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The direction of a note's stem is based on the number of voices in its context. If there is one voice, notes written above the middle staff line (B in G-Clef) are down-stem, whereas notes written below the middle staff line are up-stem. If there are two voices, the upper voice takes up-stem notes, and the lower voice takes down-stem notes. It is therefore important to determine how many voices there are.

Consider a phrase with two voices, spreading over multiple bars. In one of the bars, the upper voice is silent, so in fact, the bar consists only of the lower voice. Do we consider this bar to contain only one voice, since the upper voice is silent, and then the notes should be noted based on the one voice rules, or we consider it to contain two voices, and the notes should be down-stem (with a full bar rest for the upper voice)? In other words, is the number of voices determined relative to the bar or to the phrase?

To illustrate, option #1:

Example 1 - two voices

Option #2:

enter image description here

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  • 1
    Your second picture is wrong no matter which standard gets used - there is no upper voice in Bar 48 there, and the C octave is down-stem when it should be up-stem like the others.
    – Dekkadeci
    Aug 26, 2021 at 12:03
  • @Dekkadeci - Interesting. This is the default behavior I get from MuseScore. Maybe the rules for octave stems are different? Aug 26, 2021 at 12:10
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    Note that none of the default behaviors in any scoring software should be interpreted as correct notation. They might be correct 95% of the time, or they might be the best way to typeset things on the first pass, or they might be that way because of difficulties in one or more algorithms. The point being, you can’t trust the software to get it right for you. Aug 26, 2021 at 16:34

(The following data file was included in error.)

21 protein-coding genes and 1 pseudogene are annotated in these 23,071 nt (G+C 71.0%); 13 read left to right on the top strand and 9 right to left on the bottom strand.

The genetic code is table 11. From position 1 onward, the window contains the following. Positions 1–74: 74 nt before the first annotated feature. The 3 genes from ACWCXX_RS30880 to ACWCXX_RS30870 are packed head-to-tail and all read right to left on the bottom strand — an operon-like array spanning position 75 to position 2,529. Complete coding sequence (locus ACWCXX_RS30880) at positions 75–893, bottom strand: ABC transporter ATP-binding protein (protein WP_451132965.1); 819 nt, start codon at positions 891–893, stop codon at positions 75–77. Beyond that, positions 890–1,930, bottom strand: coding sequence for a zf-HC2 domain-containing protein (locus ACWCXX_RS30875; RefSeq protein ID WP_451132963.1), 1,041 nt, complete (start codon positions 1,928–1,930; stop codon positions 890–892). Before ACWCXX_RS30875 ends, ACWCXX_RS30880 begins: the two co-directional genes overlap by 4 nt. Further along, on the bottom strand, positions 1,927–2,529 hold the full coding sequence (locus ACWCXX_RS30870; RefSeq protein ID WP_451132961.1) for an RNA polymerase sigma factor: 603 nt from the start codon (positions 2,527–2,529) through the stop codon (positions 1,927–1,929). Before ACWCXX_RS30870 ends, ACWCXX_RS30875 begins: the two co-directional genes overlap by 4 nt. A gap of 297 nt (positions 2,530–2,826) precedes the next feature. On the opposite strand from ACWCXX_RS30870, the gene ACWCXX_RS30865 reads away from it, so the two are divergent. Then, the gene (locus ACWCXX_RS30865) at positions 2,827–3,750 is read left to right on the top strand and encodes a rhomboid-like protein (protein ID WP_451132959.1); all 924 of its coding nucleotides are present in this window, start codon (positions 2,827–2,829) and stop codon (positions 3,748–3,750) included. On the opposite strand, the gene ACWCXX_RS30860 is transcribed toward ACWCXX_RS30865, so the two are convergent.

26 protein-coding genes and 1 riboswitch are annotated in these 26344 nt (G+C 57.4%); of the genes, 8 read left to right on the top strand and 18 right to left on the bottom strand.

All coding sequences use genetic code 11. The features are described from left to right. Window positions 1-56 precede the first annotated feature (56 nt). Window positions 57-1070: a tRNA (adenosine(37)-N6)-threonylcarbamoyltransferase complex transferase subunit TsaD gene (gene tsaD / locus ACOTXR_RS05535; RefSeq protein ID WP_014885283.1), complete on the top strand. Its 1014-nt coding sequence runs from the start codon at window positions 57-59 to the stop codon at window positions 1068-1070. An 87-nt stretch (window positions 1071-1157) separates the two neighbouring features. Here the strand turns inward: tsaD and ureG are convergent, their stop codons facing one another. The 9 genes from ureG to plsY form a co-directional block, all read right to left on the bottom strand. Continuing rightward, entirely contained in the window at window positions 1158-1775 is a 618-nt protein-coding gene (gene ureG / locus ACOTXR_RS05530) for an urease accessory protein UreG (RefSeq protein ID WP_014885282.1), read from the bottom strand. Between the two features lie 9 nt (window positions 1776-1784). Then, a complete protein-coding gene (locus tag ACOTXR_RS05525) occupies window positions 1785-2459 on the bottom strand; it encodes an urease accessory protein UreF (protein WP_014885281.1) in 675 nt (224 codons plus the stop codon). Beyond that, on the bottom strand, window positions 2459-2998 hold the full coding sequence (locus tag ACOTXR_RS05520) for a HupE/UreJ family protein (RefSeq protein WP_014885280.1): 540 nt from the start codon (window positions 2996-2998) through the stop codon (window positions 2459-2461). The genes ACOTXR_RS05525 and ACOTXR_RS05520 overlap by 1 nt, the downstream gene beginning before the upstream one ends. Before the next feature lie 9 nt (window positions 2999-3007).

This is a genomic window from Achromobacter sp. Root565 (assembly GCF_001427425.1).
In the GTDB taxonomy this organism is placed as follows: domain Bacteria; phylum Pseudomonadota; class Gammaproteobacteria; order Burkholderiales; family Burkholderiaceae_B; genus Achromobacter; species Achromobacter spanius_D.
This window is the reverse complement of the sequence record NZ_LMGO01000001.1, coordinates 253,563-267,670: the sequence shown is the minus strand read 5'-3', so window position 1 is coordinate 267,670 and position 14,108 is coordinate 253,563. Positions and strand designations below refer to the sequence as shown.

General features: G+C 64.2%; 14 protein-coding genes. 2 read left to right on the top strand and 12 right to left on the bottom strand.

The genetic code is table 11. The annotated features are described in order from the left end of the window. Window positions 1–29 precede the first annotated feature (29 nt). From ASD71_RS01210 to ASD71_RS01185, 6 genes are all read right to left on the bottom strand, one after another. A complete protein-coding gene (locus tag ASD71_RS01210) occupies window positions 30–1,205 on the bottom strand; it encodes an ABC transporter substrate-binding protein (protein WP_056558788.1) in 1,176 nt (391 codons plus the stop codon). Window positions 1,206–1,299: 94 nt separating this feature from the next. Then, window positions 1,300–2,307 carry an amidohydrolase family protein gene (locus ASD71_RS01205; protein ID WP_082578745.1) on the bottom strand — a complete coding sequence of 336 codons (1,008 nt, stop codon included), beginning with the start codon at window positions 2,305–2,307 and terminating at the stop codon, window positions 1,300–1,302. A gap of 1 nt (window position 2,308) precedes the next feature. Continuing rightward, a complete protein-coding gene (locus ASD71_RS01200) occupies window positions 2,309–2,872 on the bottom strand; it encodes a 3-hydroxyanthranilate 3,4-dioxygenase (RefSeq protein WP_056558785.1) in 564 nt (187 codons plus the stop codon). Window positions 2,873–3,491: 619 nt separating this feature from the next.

1 Answer 1

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The standard I'm used to seeing is that, if there is a rest in one temporary voice (i.e. you're not writing a fugue or anything polyphonic, so you have no obligation to provide whole-bar rests for voices), you omit the rest for that measure and notate that measure as if that voice is missing. It doesn't matter if that rest occurs in the middle of a phrase.

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  • So now I have two conflicting answers and I don't know what to do :( Aug 26, 2021 at 12:18
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    This is the correct answer. In looking through some scores to find examples for my answer, they seem to follow the pattern you describe: A Bach fugue (e.g., WTC II, Eb major) maintains the stemming (and rests) even when a voice drops out for several measures; but an arrangement of Gershwin's piano solo arrangement "An American in Paris" only maintains the stemming during the measure that explicitly contains multiple voices.
    – Aaron
    Aug 26, 2021 at 12:21
  • @Sipo I've deleted my answer. This is the correct one.
    – Aaron
    Aug 26, 2021 at 12:21
  • @Aaron - Thanks. Just to be sure I understand, you found examples of both patterns? Aug 26, 2021 at 12:25
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    @Sipo Because my post only accommodated one way of handling the situation, and to expand it would have duplicated what Dekkadeci wrote here without really adding anything. Examples could just as easily be added here. Though if Dekkadeci isn't so inclined (are you?), I could rework my original one as a supplement to this one.
    – Aaron
    Aug 26, 2021 at 17:55

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